We’ve just released our latest systematic review of the global literature linking diet, weight and physical activity to an individual cancer; this time, it’s stomach cancer in the spotlight, and there’s some striking news.
The report’s three major findings – that alcohol, processed meat and obesity increase the risk for stomach cancers – are entirely new. Much of the research makes important distinctions that previous research didn’t, and there’s more to know about stomach cancer risk than easily fits into a headline. Here, we answer questions about some of the nuances that have emerged.
AICR’s evidence clearly and consistently shows that alcohol is linked to increased risk for several different cancers, which is why I was eager to attend the 17th Annual Alcohol Policy Conference near Washington DC.
Linda Bauld of Cancer Research UK spotlighted the problems facing the UK, which is experiencing historically high levels of alcohol consumption. She cited a very low level of awareness of the alcohol-cancer link (13%) in the UK. This was the unprompted figure, when respondents were asked to volunteer various cancer risks. But when respondents were specifically asked if alcohol was related to cancer – a methodology similar to AICR’s US survey – 53% were able to identify alcohol as a risk. Read more… “Alcohol and Cancer Link Highlighted at Alcohol Policy Conference”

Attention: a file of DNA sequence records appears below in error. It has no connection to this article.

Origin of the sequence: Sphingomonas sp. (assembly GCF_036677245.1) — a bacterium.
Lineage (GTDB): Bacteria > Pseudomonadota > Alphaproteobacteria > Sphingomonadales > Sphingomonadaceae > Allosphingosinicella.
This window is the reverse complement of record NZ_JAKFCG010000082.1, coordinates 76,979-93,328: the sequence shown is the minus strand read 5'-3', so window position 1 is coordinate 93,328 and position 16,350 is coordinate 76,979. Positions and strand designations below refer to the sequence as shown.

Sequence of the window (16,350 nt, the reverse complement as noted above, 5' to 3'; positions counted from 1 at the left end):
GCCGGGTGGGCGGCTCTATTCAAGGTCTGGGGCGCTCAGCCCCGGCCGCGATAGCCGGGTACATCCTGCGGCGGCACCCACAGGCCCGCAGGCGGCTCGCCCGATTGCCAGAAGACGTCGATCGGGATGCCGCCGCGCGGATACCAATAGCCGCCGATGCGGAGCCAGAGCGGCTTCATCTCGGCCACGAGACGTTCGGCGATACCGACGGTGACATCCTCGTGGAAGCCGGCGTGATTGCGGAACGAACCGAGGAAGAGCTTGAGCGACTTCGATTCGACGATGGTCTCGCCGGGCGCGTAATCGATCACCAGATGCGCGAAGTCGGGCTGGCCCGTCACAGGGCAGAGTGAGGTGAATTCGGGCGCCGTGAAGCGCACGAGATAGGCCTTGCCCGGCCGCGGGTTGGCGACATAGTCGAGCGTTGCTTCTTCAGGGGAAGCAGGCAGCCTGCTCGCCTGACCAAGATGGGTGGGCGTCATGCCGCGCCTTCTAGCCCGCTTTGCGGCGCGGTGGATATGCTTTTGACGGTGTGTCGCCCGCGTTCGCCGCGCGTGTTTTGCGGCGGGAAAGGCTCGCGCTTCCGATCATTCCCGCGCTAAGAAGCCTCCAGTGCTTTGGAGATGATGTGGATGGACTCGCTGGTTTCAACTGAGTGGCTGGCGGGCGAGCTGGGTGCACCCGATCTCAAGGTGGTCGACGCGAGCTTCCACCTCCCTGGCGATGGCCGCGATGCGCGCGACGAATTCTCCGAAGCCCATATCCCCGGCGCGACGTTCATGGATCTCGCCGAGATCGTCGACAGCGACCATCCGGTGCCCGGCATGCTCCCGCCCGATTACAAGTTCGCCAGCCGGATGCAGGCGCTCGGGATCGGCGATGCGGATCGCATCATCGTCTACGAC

There are several recognized ways that you can reduce your risk of colorectal cancer, but is taking aspirin one of them? This week the US Preventive Services Task Force released their recommendations on aspirin, cardiovascular disease and colorectal cancer – a final take on their draft recommendations released last year.
After a review of the research, the task force recommends that 50 to 59 year olds who have a 10 percent or greater 10-year risk of cardiovascular disease and have no risk for bleeding take a low-dose of aspirin. For these individuals, they conclude, taking aspirin five to ten years can reduce the risk for cardiovascular disease and colorectal cancer. Here, they graded the evidence a B, meaning that there is high to moderate certainty of a net benefit.
If you are between ages 60 to 69, taking aspirin should be an individual decision depending on preferences and discussion with a health care professional, they write.
Last year we wrote about their draft recommendations, noting that AICR’s focus is on how diet, nutrition, physical activity and weight links to cancer risk, so we have no position on aspirin use and risk.Whatever your decision on aspirin, you should also know there is clear evidence that several healthy habits and a healthy weight link to lower risk. Many of these steps also reduce risk for heart disease.
Eating plenty of foods with fiber, limiting red meat and avoiding processed meats, exercising and staying a healthy weight all link to lower risk. AICR estimate that these lifestyle factors could prevent one of every two colorectal cancer cases every year.